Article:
In climate first, BHP pledges to invest $400m to reduce emissions

Mining company sets science-based targets for next year, and CEO says measures could include recycling initiatives.

    BHP has said it will work to cut direct emissions and those generated while the company's products are being used by others [Chris Helgren/Reuters]
    BHP has said it will work to cut direct emissions and those generated while the company's products are being used by others [Chris Helgren/Reuters]

    BHP has become the first mining company to pledge to tackle pollution caused when customers use its products.

    The metals and petroleum firm will invest $400m over five years to reduce emissions, it said on Tuesday.

    The Anglo-Australian natural resources multinational is the world's biggest listed miner and biggest coking coal producer. Combined with iron ore, also mined by BHP, coking coal is used to make steel - producing millions of tonnes of carbon dioxide and contributing to global warming.

    CEO Andrew Mackenzie said BHP would develop technology to curb emissions both inside and outside the company to stem the climate crisis.

    From next year onward, BHP will set a medium-term, science-based decarbonisation target, he said in a speech at an event organised by the Financial Times.

    "We won't stop at the mine gate. We will also increase our focus on Scope 3 emissions," he said.

    Emissions are divided into categories. Scope 1 and 2, respectively, cover an organisation's direct emissions and indirect emissions generated by power that it buys to run its operations.

    Scope 3 emissions occur when a company's products are used, as in steelmaking.

    Oil major Shell has also pledged to address Scope 3 emissions, but many other natural resources companies have been reluctant to confront this pressing problem.

    Based in Melbourne, Australia, and London in the United Kingdom, BHP says its Scope 3 emissions are estimated to be about 40 times greater than its Scope 1 and 2 emissions.

    Ambitious targets

    Adam Matthews, director of ethics and engagement for the Church of England Pensions Board, a BHP investor, said the company's position marked an important milestone.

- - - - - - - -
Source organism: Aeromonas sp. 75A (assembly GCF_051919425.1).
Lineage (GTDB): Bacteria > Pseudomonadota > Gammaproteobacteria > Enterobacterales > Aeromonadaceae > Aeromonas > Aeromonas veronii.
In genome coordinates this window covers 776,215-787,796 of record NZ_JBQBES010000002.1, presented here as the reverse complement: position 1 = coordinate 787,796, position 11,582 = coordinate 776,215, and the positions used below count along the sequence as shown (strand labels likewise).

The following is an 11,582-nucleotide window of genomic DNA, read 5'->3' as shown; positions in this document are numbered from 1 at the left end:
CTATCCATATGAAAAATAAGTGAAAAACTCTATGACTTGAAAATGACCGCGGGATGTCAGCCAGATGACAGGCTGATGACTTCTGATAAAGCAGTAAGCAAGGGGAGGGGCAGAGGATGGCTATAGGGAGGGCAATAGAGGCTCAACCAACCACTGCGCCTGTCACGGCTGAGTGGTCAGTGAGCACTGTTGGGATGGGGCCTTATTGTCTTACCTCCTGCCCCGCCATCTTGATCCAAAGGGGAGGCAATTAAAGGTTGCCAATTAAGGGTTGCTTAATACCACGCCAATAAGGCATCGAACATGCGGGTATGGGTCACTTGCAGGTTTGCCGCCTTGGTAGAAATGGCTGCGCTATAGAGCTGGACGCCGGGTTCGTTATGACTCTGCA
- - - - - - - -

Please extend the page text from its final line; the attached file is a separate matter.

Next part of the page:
"The key will be in the ambition of the targets they set next year, and also how this relates to the lobbying undertaken by the trade associations they fund," Matthews said.

    BHP's closest rival, Rio Tinto, has said that Scope 3 emissions are caused by its customers, especially in China, and that it has little control over them.

    In an interview, BHP's CEO Mackenzie told the Reuters news agency that he could not yet be specific about the new investment, but that measures could include work on recycling.

    Some in the industry have criticised BHP for a focus on bulk commodities, rather than minerals that are needed for electric vehicles, such as lithium and cobalt.

    Mackenzie said BHP concentrates on the commodities it knows best, including copper, which has a significant role in a lower-carbon economy because of its usefulness as a conductor of electricity.

    BHP owns thermal coal mines, whereas Rio Tinto has sold off its thermal coal, thereby reducing one source of Scope 3 emissions.

    Mackenzie said that BHP's thermal coal accounted for less than three percent of revenue and is low-cost, implying that it would be among the last to be closed down globally.

    "We would simply be transferring the Scope 3 emissions to someone else," he said, though he added that BHP would likely sell off its thermal coal down the road.

    SOURCE: Reuters news agency